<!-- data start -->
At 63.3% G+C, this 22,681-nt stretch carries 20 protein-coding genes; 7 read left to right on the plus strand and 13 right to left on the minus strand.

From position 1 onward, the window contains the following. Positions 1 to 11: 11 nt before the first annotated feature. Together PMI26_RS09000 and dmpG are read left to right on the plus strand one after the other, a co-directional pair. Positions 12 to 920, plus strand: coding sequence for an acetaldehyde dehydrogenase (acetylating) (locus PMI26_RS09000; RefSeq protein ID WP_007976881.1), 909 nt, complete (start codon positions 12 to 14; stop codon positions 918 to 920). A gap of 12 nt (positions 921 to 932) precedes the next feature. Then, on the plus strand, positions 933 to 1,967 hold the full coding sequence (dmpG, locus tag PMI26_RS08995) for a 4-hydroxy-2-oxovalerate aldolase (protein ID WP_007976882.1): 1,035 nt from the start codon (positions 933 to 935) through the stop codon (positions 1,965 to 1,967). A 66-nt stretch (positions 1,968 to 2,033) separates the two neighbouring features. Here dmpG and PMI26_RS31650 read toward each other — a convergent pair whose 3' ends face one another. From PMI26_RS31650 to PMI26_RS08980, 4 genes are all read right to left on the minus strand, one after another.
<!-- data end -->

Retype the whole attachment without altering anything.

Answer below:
At 63.3% G+C, this 22,681-nt stretch carries 20 protein-coding genes; 7 read left to right on the plus strand and 13 right to left on the minus strand.

From position 1 onward, the window contains the following. Positions 1 to 11: 11 nt before the first annotated feature. Together PMI26_RS09000 and dmpG are read left to right on the plus strand one after the other, a co-directional pair. Positions 12 to 920, plus strand: coding sequence for an acetaldehyde dehydrogenase (acetylating) (locus PMI26_RS09000; RefSeq protein ID WP_007976881.1), 909 nt, complete (start codon positions 12 to 14; stop codon positions 918 to 920). A gap of 12 nt (positions 921 to 932) precedes the next feature. Then, on the plus strand, positions 933 to 1,967 hold the full coding sequence (dmpG, locus tag PMI26_RS08995) for a 4-hydroxy-2-oxovalerate aldolase (protein ID WP_007976882.1): 1,035 nt from the start codon (positions 933 to 935) through the stop codon (positions 1,965 to 1,967). A 66-nt stretch (positions 1,968 to 2,033) separates the two neighbouring features. Here dmpG and PMI26_RS31650 read toward each other — a convergent pair whose 3' ends face one another. From PMI26_RS31650 to PMI26_RS08980, 4 genes are all read right to left on the minus strand, one after another.